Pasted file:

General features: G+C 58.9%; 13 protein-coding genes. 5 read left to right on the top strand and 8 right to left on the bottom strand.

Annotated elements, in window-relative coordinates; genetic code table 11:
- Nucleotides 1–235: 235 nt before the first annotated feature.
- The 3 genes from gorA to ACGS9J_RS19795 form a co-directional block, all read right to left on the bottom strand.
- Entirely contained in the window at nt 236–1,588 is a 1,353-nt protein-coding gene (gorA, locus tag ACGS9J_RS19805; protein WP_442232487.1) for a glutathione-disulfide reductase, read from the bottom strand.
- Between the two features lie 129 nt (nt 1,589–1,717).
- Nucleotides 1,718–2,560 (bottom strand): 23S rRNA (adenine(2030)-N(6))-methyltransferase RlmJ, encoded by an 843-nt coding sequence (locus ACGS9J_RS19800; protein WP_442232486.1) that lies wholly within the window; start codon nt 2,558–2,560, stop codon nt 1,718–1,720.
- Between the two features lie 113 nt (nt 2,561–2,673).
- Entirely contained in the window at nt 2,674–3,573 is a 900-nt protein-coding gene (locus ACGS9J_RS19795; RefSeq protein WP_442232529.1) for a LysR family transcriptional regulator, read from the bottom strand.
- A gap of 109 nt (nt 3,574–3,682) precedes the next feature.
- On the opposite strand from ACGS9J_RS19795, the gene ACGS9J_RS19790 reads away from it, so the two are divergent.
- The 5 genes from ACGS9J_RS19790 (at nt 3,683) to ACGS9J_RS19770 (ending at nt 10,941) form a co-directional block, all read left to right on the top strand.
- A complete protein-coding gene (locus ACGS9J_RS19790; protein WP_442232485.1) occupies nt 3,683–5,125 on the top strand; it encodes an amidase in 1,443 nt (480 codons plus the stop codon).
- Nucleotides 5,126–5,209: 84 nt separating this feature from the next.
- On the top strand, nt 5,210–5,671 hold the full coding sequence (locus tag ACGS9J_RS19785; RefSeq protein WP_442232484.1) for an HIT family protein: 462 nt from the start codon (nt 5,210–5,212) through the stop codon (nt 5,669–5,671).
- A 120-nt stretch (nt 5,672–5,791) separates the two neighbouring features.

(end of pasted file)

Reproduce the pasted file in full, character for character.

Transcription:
General features: G+C 58.9%; 13 protein-coding genes. 5 read left to right on the top strand and 8 right to left on the bottom strand.

Annotated elements, in window-relative coordinates; genetic code table 11:
- Nucleotides 1–235: 235 nt before the first annotated feature.
- The 3 genes from gorA to ACGS9J_RS19795 form a co-directional block, all read right to left on the bottom strand.
- Entirely contained in the window at nt 236–1,588 is a 1,353-nt protein-coding gene (gorA, locus tag ACGS9J_RS19805; protein WP_442232487.1) for a glutathione-disulfide reductase, read from the bottom strand.
- Between the two features lie 129 nt (nt 1,589–1,717).
- Nucleotides 1,718–2,560 (bottom strand): 23S rRNA (adenine(2030)-N(6))-methyltransferase RlmJ, encoded by an 843-nt coding sequence (locus ACGS9J_RS19800; protein WP_442232486.1) that lies wholly within the window; start codon nt 2,558–2,560, stop codon nt 1,718–1,720.
- Between the two features lie 113 nt (nt 2,561–2,673).
- Entirely contained in the window at nt 2,674–3,573 is a 900-nt protein-coding gene (locus ACGS9J_RS19795; RefSeq protein WP_442232529.1) for a LysR family transcriptional regulator, read from the bottom strand.
- A gap of 109 nt (nt 3,574–3,682) precedes the next feature.
- On the opposite strand from ACGS9J_RS19795, the gene ACGS9J_RS19790 reads away from it, so the two are divergent.
- The 5 genes from ACGS9J_RS19790 (at nt 3,683) to ACGS9J_RS19770 (ending at nt 10,941) form a co-directional block, all read left to right on the top strand.
- A complete protein-coding gene (locus ACGS9J_RS19790; protein WP_442232485.1) occupies nt 3,683–5,125 on the top strand; it encodes an amidase in 1,443 nt (480 codons plus the stop codon).
- Nucleotides 5,126–5,209: 84 nt separating this feature from the next.
- On the top strand, nt 5,210–5,671 hold the full coding sequence (locus tag ACGS9J_RS19785; RefSeq protein WP_442232484.1) for an HIT family protein: 462 nt from the start codon (nt 5,210–5,212) through the stop codon (nt 5,669–5,671).
- A 120-nt stretch (nt 5,672–5,791) separates the two neighbouring features.